This obviously doesn't tally with Cameron's denunciation of a "walk on by" culture, nor with the common assumption that it was apparent what was happening and so could have been stopped far sooner.  Quite why child sexual exploitation required a Downing Street summit now also isn't clear, or rather, is: the election's coming, and Cameron apparently fears UKIP will escalate its campaigning after Farage's disgraceful comments on Fox News.  Not that Cameron's description of sexual abuse as occurring on an "industrial scale" is helpful either, not least for the image it conjures in the mind.  Ridiculous rather than tasteless is making CSE a "national threat", without there being the slightest explanation as to how doing so will help rather than just sound good.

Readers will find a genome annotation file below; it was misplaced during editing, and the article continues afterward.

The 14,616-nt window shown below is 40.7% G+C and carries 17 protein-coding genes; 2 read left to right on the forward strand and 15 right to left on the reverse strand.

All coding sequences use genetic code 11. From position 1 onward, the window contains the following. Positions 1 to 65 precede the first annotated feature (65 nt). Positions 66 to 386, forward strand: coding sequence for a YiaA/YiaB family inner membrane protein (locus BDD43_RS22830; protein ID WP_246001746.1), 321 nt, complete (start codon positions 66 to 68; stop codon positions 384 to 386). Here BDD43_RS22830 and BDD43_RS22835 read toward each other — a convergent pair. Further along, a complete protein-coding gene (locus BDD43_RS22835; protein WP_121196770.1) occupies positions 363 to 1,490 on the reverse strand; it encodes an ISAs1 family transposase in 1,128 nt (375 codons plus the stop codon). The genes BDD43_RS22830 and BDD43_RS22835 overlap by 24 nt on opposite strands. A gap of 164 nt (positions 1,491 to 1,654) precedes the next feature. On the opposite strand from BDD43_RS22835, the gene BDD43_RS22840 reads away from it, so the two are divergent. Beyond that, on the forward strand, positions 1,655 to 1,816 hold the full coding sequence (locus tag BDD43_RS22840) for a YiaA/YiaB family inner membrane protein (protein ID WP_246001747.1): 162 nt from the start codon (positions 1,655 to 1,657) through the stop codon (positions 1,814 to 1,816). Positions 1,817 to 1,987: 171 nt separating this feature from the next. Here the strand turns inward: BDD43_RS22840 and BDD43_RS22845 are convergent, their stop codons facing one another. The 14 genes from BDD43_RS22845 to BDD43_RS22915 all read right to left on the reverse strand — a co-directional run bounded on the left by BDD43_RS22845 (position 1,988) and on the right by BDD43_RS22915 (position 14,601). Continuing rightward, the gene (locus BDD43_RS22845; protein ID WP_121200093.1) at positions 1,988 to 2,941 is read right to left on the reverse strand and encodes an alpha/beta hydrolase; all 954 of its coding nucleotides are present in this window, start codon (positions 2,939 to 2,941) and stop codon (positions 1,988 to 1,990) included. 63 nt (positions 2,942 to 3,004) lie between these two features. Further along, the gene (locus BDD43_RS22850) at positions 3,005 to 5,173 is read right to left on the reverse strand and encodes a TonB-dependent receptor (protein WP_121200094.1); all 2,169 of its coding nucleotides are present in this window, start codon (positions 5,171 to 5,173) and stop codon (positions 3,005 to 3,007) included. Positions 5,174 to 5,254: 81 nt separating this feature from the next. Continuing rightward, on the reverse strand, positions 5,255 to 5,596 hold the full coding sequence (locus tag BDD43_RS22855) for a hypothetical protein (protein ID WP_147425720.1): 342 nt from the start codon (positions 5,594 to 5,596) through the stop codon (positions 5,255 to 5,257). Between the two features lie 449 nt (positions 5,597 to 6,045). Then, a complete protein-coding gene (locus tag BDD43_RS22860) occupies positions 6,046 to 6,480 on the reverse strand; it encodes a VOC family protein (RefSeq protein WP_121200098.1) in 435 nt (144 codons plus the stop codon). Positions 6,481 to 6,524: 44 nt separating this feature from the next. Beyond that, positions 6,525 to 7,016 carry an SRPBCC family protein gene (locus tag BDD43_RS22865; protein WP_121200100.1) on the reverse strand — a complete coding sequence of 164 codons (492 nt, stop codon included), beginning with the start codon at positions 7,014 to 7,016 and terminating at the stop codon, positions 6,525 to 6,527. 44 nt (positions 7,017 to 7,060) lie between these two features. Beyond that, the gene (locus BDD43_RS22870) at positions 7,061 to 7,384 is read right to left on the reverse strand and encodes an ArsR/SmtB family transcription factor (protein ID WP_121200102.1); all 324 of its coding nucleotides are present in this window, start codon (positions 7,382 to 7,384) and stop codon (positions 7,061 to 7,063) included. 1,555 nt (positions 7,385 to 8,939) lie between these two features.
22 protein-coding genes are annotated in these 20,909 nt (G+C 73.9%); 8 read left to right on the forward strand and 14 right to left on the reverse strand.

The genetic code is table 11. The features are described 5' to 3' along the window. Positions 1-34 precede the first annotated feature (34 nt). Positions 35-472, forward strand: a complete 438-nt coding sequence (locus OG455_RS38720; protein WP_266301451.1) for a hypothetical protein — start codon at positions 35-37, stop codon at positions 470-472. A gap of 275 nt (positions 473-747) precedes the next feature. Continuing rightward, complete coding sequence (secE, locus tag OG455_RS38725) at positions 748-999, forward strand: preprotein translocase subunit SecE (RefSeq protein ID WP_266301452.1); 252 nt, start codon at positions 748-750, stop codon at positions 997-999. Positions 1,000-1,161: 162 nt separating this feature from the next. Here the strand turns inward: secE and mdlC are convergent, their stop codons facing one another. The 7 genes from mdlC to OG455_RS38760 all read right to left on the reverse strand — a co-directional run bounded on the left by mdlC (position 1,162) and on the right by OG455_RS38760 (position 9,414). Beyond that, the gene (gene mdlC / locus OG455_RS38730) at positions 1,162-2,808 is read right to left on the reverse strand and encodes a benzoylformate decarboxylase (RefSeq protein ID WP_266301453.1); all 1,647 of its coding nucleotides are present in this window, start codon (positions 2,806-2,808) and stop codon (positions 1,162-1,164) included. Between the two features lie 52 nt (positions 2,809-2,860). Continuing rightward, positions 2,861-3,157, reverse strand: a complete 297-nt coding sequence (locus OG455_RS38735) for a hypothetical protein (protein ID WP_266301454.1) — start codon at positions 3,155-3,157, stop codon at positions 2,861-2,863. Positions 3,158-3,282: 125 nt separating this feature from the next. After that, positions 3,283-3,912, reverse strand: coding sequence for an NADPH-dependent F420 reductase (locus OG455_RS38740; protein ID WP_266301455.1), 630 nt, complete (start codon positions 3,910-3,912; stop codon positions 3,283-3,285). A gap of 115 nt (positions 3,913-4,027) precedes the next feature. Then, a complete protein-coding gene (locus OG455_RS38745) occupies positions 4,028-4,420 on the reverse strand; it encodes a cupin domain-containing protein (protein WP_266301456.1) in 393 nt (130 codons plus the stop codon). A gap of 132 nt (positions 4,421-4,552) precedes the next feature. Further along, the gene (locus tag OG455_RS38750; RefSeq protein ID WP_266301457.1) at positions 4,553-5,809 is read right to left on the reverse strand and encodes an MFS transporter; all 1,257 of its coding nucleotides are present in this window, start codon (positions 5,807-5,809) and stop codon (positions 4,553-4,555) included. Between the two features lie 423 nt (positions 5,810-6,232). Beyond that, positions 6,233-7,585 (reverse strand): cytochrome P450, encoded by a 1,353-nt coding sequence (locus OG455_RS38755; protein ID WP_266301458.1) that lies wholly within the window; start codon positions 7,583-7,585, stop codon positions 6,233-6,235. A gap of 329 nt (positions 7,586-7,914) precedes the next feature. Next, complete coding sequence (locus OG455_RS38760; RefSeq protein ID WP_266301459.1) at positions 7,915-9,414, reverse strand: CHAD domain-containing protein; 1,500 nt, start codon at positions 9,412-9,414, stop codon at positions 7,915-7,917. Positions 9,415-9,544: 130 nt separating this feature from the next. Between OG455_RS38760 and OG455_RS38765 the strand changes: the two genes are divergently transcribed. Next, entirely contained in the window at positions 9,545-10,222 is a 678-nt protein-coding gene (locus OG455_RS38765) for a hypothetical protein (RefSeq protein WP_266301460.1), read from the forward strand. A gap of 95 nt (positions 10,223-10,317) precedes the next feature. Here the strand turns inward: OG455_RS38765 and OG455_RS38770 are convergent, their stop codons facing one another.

Much the same thinking seems behind the five years jail plan.  Social workers must wonder what fresh hell each new day will bring: damned if despite their best efforts they fail to protect a child, damned if they "overreact" and take a child of a lovely middle class family going through a few problems into care, whom then go to the Daily Mail.  Little wonder there are so many vacancies, few now wanting to go into a profession which despite being incredibly rewarding invites such hostility.  It's not even as though politicians at a national level accept they, like others, failed to see CSE as a problem, only responding once it started to receive wider attention.  Nor will it see extra resources provided to councils as their budgets are slashed further by Whitehall, as fine words and big sticks are the only things on offer.  While reports try and explain why, politicians remain interested only in the now.